The Proposed Guidance also focuses on the multiple standards for employment liability. The determination of what standard applies depends on whether the alleged harasser is the proxy or alter ego of the employer, a supervisor, or a non-supervisory employee (i.e., coworker or non-employee). The EEOC provides employers with the framework for establishing an affirmative defense to a claim of harassment against a supervisor where the harassment does not result in a tangible employment action. There are two necessary elements in establishing this affirmative defense: (1) the employer’s exercise of reasonable care to prevent and promptly correct any sexually harassing behavior; and (2) the employee unreasonably failed to take advantage of any preventive or corrective opportunities provided by the employer or to avoid harm otherwise.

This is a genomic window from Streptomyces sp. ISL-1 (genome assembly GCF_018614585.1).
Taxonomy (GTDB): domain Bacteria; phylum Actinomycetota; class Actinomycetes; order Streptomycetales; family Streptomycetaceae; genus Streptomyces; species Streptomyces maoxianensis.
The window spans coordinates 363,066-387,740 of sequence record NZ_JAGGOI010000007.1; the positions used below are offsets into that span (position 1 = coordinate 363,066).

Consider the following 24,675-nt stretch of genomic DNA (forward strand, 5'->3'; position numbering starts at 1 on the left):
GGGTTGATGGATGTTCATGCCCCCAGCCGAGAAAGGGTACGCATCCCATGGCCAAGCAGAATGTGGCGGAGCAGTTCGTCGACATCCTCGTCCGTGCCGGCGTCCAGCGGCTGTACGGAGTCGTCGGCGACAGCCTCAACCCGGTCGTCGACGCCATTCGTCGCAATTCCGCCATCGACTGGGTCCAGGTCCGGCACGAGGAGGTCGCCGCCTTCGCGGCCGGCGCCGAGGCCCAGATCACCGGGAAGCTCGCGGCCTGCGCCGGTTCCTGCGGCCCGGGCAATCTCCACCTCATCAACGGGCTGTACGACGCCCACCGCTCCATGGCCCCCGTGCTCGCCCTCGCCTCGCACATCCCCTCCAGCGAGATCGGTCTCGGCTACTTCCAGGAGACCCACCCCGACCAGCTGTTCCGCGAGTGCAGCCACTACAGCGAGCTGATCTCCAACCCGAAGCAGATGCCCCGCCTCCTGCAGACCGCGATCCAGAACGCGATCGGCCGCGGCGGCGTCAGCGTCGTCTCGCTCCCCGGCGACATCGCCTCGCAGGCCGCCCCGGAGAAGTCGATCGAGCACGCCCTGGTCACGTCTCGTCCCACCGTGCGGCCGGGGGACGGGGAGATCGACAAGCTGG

The first prong of the affirmative defense requires the employer to show that it acted reasonably to both prevent and correct the alleged harassment. While Title VII does not specify what steps an employer must take to establish that it acted reasonably, the Commission explains that the inquiry typically begins by identifying the policies and practices an employer implemented to prevent and respond to harassment. The Proposed Guidance provides several examples of what an effective anti-harassment policy, complaint procedure, and training should include to establish that an employer acted reasonably. Specifically, the Proposed Guidance clarifies that an effective anti-harassment policy should define what conduct is prohibited, be “comprehensible to workers, including those who the employer has reason to believe might have barriers to comprehension” (i.e., limited literacy skills), offer multiple avenues to report harassment, and, inter alia, explain the employer’s complaint process. The EEOC warns, however, that the implementation of those procedures standing alone is insufficient if the employer fails to correct and address harassing conduct of which it knew or should have known. As to the second prong, an employer may limit its exposure to damages if it is determined that the employee unreasonably delayed complaining of the unlawful harassment.